In a recent stimulating article, Dr Klein1(p306) boldly proposed that "many spontaneous panics occur when the brain's suffocation monitor erroneously signals a lack of useful air, thereby maladaptively triggering an evolved suffocation alarm system." Klein postulated that this is a physiological mechanism and that spontaneous panic attacks occur when the suffocation alarm threshold is pathologically lowered, or when psychosocial cues to suffocation are particularly salient. The theory spans a wide range of phenomena, although its primary focus is on spontaneous panic attacks.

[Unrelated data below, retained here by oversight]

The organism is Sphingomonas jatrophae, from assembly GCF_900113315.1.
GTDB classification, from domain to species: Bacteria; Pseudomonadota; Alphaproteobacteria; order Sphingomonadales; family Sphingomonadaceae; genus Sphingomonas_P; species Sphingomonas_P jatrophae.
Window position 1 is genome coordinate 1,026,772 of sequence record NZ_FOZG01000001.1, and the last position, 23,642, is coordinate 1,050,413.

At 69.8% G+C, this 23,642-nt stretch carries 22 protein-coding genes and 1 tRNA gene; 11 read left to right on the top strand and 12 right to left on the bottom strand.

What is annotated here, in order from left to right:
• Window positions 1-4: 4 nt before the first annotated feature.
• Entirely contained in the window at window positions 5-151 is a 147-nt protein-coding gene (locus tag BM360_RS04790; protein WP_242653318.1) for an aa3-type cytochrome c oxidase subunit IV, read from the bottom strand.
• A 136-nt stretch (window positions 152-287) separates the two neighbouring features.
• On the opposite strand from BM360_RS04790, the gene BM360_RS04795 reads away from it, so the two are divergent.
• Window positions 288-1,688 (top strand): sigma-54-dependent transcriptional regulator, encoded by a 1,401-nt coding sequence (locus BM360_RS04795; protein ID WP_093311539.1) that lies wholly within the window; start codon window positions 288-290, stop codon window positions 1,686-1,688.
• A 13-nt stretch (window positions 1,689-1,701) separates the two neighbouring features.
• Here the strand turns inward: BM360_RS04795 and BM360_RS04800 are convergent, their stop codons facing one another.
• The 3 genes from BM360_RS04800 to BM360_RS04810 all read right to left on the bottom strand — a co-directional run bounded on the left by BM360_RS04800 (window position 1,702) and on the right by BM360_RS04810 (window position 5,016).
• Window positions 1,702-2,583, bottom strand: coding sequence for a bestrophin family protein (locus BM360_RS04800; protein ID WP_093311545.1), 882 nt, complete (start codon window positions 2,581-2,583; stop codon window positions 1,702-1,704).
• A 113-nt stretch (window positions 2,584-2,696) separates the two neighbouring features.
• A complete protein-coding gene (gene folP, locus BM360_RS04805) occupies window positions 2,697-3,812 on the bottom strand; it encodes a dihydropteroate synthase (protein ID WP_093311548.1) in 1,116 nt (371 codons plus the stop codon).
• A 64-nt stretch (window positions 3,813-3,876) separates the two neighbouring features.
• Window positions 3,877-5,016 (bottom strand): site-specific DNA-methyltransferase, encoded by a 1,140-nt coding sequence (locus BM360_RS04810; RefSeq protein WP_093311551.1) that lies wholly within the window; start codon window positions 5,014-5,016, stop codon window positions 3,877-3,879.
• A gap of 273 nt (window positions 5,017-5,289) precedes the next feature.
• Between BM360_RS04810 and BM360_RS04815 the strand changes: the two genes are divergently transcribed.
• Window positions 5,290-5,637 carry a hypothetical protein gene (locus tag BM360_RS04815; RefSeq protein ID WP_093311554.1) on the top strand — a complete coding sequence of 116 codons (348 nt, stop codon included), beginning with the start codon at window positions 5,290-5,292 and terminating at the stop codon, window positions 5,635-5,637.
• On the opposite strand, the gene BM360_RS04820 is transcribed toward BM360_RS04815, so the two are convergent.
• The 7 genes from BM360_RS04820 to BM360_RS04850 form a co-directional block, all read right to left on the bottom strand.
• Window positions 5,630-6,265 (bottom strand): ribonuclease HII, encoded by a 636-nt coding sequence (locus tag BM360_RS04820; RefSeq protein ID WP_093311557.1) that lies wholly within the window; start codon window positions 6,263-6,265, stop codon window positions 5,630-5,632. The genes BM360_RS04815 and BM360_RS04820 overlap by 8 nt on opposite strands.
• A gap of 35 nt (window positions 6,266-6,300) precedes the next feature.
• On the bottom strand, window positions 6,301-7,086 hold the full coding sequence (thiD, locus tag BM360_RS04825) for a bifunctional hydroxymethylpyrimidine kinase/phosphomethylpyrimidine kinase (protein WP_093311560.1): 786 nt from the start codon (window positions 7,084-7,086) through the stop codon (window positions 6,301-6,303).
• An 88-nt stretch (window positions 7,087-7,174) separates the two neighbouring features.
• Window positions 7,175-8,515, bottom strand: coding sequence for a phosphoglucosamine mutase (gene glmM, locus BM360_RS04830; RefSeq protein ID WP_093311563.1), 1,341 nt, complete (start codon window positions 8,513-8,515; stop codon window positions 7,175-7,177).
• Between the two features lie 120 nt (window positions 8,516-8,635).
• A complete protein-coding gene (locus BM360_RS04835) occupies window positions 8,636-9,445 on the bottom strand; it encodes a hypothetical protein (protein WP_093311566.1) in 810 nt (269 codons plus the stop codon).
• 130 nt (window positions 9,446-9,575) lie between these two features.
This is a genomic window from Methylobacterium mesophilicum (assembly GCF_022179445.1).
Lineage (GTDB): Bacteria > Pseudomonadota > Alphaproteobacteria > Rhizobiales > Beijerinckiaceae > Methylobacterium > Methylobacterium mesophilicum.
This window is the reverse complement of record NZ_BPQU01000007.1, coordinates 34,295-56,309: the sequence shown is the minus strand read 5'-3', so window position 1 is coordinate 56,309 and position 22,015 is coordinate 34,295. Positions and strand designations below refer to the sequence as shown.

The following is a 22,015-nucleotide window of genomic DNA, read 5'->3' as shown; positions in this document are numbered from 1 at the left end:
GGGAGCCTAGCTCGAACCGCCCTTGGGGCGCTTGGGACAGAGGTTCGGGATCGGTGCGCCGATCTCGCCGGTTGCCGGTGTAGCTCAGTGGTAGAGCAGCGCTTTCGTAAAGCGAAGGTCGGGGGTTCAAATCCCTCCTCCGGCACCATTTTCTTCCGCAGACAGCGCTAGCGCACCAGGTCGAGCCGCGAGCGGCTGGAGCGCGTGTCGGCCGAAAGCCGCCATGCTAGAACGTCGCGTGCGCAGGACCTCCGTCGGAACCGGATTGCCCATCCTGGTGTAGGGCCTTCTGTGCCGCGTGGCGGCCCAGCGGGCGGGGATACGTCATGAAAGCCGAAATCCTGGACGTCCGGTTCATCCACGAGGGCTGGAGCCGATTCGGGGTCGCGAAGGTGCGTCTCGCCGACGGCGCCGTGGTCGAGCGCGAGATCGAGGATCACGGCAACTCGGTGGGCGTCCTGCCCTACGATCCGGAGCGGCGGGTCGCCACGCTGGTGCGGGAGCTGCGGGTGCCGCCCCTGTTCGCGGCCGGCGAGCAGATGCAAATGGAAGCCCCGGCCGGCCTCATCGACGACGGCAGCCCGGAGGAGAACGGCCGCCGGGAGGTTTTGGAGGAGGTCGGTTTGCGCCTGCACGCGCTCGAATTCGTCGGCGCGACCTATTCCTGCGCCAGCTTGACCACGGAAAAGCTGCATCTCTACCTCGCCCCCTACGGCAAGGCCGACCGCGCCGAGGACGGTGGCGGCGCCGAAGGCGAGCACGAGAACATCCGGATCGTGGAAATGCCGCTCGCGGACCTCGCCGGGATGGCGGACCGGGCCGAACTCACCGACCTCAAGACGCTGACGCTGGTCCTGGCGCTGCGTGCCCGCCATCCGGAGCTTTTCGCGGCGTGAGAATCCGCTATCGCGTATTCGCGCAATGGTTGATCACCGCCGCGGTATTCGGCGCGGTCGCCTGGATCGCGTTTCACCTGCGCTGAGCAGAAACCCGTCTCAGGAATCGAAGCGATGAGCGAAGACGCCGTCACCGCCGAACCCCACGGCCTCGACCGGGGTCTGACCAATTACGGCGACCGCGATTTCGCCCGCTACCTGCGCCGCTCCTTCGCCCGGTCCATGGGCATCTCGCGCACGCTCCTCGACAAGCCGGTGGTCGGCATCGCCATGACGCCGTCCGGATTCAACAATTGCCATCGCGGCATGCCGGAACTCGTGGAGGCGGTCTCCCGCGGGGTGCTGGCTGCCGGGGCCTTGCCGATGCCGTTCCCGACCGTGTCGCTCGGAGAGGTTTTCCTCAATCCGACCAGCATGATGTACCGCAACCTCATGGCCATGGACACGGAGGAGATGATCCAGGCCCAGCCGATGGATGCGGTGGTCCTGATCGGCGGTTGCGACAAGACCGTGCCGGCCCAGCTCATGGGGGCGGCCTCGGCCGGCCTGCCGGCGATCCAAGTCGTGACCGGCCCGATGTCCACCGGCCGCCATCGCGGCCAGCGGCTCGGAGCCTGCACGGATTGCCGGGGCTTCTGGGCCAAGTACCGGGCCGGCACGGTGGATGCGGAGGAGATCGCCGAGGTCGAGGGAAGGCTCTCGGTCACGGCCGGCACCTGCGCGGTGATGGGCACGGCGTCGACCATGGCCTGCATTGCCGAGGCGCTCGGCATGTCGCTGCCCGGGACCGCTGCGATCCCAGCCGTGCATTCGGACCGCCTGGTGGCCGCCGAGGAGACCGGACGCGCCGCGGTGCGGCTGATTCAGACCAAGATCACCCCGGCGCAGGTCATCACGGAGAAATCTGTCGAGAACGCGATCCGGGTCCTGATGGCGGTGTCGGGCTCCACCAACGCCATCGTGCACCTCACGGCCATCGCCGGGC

We investigated the theory's main assumption that suffocation alarm hypersensitivity is a risk factor for panic disorder. Alarm hypersensitivity was operationalized by a recently developed measure of suffocation fear,2 which we administered to a sample of 179 university students. The sample's mean age was 20 years and two thirds were women. We reasoned that people with hypersensitive alarms are more likely to have their